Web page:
The QGIS training skills acquired in Earth Heritage Trust’s (EHT’s) training courses have been put to good use in at least two of the affiliated groups, to support very different projects. The Malvern Hills U3A Geology subgroup are collating diverse map-based information on the rocks of the Malvern Hills AONB, while the TVGS are using it to support learning and investigation of the river terraces of the Teme Valley.

The driving force behind the Malvern Hills group work was the availability of detailed information on the hills provided by Dave Bullard, based primarily on his PhD studies in the 1970’s. This included multiple field maps at a scale of 6” to the mile, cut from a 1927 Ordnance Survey map, plotting the positions of numerous exposures with hand-written notes on the rocks and mineral found at each place.

1927 Ordnance Survey Map illustrating Ivyscar Rock

Each piece has now been scanned at high resolution and QGIS has been used to align the pieces first to a complete copy of the OS map and then to the National Grid, which was not in use until the 1936. Those who attended the training course can now view this masterpiece and add further ‘layers’ of information, comparing it with other information sources such as contemporary maps, BGS data feeds and the AONB boundaries provided by DEFRA.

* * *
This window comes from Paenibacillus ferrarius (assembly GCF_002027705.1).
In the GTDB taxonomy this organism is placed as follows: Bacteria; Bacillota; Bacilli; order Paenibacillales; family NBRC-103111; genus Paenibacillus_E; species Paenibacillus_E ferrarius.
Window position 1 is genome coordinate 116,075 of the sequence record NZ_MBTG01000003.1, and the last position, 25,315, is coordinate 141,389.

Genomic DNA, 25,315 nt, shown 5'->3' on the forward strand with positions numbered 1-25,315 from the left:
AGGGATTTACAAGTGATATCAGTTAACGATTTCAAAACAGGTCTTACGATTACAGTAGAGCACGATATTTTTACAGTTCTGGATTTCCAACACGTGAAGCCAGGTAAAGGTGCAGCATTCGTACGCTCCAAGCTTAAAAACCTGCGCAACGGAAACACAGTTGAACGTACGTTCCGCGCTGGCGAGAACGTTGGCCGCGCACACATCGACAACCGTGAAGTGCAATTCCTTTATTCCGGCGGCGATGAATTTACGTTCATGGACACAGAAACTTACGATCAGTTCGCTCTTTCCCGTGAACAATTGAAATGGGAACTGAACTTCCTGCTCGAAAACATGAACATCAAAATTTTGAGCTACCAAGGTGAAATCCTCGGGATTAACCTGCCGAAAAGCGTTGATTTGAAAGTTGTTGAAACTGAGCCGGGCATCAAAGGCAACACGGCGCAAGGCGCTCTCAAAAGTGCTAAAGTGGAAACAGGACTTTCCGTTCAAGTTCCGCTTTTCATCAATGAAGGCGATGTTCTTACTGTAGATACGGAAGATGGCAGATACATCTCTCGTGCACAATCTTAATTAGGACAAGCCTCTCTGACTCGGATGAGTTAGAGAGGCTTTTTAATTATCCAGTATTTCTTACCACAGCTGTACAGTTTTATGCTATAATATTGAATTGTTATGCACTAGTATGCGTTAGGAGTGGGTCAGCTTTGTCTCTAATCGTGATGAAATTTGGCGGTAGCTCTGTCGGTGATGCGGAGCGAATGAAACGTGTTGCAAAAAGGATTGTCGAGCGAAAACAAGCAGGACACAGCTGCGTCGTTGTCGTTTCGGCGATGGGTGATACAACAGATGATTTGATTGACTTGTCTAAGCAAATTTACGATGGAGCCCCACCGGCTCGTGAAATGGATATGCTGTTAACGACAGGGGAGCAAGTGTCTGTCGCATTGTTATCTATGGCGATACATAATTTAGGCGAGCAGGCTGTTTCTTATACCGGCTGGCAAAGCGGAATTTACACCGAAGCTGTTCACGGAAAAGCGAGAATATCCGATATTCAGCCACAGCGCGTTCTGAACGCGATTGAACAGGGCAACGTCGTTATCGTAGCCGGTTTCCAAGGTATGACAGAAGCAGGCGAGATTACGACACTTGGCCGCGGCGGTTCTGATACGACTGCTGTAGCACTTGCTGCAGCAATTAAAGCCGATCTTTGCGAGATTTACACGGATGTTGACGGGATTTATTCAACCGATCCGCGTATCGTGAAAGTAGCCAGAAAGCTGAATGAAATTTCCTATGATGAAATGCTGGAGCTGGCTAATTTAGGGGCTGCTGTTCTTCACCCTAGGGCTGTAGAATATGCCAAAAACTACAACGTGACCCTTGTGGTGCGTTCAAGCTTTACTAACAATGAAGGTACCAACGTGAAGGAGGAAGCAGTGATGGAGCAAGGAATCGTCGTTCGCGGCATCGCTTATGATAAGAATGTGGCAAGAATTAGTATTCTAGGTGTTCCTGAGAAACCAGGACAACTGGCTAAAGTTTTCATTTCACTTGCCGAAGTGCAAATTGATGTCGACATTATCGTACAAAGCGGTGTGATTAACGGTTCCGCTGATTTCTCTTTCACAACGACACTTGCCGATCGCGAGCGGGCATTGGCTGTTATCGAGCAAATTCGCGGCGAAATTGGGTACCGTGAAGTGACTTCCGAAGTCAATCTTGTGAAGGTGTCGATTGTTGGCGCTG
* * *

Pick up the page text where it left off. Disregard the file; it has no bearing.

The snapshot shows Dave Bullards map at Ivyscar Rock. The red dot indicates this is a Local Geological Site. Clicking on the dot might reveal information about the LGS.

Map showing River Terrace at Neen Sollars

Dave Bullard’s work covers only a small part of the AONB and a great deal of information collected both from literature surveys and from contemporary field visits, is being plotted onto the bigger map. Field trips and walks can then be plotted, with the geological points of interest as the ‘way-points’, providing a wealth of background information.

The TVGS group is interested in the river terraces, so they are using BGS data on superficial geology combined with Ordnance Survey maps to locate them and plan visits.

They have also plotted locations mentioned in the literature and are using lidar data to show accurate, detailed contours and compare the heights of river terrace deposits up and down the valley. The group have already paid some visits to some of the known river terrace sites, including a most enjoyable trip to Neen Sollars, where some of the higher terraces of the old, westward-flowing river can be found.

The group photo (below) is taken from the ‘X’ on the map above and has the river terrace in the background.